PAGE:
“I have seen numerous dodgy men standing on site for hours looking for victims,” a charity worker helping refugees told HuffPost UK.
“You can tell by the distant look in their eyes, they won’t look at you, but they are scanning the crowds of refugees for victims,” he added.
The aid worker, who asked not to be named, is currently helping Ukrainians at the Medyka border crossing in Poland.
He described the human trafficking problem as “rampant” and said that every day different charities radio around to warn others of suspicious men sighted in the area.
The fear is that these men are snatching children to sell on to criminal gangs and forcing women into slavery and prostitution.
“The most alarming story from site that I have heard is that two men were caught by the Polish army and they had women in the back of their van,” he added.
“The Polish military got the women out and moved the men to the Polish police. At this point, the men bribed the Polish police and they were released without charge or without having their details taken. This was viewed by more than one member of charity organisations.” HuffPost UK has approached Polish police for comment.
Such stories are not uncommon. There have been reports of children going missing and multiple cases of human trafficking reported by aid groups.
“Sadly, as in all armed conflict, trafficking gangs have emerged,” says Anna Dabrowska who is also helping Ukrainian refugees in Poland.
“As soon as people started fleeing Ukraine, there were a number of men spotted in the main train station of Wroclaw.”
Dabrowska, director of human rights at the NGO Homo Faber, said the men were approaching women with children offering them safe accommodation in Germany.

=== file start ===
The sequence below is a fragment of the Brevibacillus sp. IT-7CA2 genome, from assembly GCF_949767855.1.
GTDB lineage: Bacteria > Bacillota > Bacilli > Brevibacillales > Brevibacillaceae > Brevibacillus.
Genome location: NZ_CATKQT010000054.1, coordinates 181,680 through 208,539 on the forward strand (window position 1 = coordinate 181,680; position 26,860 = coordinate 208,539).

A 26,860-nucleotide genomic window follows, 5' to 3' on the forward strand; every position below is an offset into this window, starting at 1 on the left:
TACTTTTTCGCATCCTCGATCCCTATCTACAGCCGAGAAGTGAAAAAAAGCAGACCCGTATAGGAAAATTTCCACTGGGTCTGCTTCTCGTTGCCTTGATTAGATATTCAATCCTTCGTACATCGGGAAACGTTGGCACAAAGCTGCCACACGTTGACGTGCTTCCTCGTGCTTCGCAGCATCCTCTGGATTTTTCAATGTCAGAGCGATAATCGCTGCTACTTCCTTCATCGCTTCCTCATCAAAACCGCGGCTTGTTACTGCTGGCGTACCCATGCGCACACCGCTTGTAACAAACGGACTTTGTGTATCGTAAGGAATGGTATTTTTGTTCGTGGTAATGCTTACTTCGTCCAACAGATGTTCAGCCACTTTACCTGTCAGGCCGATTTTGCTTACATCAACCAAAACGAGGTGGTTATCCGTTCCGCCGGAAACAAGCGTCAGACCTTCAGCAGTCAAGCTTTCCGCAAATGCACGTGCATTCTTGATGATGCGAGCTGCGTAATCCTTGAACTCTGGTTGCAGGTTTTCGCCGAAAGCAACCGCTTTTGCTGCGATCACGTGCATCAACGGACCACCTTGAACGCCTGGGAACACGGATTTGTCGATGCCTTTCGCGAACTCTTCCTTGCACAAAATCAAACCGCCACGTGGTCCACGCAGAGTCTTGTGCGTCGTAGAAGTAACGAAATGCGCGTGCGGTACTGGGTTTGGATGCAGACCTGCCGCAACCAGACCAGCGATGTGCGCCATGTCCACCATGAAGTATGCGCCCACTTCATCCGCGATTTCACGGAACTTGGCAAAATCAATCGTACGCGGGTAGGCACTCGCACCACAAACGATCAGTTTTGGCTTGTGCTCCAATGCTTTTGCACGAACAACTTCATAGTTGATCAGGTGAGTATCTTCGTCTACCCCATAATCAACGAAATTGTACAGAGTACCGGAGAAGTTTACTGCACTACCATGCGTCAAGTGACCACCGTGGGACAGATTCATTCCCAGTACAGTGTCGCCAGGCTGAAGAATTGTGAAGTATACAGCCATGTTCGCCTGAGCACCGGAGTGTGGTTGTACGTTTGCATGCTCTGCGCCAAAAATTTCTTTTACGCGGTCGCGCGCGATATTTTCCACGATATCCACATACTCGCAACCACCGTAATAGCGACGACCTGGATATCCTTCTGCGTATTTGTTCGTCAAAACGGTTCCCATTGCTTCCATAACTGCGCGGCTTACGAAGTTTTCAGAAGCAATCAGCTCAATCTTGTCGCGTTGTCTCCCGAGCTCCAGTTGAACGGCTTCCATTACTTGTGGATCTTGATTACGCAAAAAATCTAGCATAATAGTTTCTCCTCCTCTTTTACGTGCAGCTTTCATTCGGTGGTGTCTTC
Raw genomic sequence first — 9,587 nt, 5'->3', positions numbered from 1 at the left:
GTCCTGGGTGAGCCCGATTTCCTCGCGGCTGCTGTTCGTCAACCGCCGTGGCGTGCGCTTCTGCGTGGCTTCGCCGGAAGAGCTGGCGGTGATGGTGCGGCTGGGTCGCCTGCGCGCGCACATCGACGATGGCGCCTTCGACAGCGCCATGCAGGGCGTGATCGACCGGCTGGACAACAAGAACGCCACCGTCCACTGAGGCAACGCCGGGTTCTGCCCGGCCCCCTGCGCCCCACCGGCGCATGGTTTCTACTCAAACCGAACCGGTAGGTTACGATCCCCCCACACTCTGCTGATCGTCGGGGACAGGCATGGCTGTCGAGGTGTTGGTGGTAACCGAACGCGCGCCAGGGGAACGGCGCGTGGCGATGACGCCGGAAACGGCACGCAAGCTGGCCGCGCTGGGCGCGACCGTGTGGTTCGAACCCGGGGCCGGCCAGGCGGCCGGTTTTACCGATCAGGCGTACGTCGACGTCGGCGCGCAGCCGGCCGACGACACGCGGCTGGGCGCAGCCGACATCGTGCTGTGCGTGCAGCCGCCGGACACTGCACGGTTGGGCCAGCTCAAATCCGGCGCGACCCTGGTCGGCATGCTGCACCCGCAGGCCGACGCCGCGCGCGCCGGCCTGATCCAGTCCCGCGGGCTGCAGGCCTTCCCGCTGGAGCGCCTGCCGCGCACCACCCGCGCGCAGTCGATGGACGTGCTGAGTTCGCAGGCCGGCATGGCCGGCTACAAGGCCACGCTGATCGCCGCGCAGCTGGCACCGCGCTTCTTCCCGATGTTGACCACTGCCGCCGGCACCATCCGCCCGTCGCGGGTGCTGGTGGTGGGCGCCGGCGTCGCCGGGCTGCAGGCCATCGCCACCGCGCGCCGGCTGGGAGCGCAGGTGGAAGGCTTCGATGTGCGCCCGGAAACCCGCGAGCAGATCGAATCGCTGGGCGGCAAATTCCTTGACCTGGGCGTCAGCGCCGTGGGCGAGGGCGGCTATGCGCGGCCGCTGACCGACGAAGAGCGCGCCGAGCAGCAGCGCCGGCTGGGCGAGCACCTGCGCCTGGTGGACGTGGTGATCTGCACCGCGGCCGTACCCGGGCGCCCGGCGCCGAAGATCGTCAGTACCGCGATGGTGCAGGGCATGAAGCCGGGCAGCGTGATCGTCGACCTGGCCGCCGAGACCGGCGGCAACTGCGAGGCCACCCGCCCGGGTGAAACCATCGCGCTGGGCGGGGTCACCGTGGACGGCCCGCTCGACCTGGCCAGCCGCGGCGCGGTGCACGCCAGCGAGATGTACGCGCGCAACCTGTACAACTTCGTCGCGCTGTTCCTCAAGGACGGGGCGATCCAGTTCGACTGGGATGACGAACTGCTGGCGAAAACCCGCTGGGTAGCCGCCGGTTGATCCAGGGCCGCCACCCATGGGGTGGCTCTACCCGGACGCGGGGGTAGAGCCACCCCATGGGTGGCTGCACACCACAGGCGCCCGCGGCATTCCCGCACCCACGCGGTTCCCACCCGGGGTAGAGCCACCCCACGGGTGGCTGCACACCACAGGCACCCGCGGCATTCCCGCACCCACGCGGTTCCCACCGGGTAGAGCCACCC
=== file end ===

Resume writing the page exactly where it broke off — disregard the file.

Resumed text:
Suspicious, the women asked police for advice and the men quickly disappeared from the station.
HuffPost UK has heard multiple accounts of men trying to traffic desperate young female refugees fleeing the war in Ukraine.
Amid the chaos of war, it is impossible to tell exactly how many women or children may have already fallen victim to these criminal gangs. And experts say the full scale of what is taking place might not be realised for years - if ever.
The United Nations believes that around 10 million people have fled the fighting and Russia has been accused of genocide amid reports that civilians have been “abducted and taken to camps”.
Unaccompanied children are increasingly arriving at border points, in what is becoming the largest refugee crisis in Europe since WW2.
There are harrowing reports of sexual violence against women emerging from Ukraine’s frontline and the prosecutor general claimed last week that 103 children had been killed.
As civilian casualties and atrocities soar, women face the unenviable decision over whether to stay or flee with their children.
However, the more desperate they become, the easier it is for those with nefarious intentions to prey on them.
“For predators and human traffickers, the war in Ukraine is not a tragedy,” Secretary-General of the UN António Guterres recently commented. “It’s an opportunity – and women and children are the targets.”
Shabia Mantoo from the United Nations High Commissioner for Refugees [UNHCR] said they were “gravely concerned” about reports of trafficking and were helping governments to scale up prevention measures.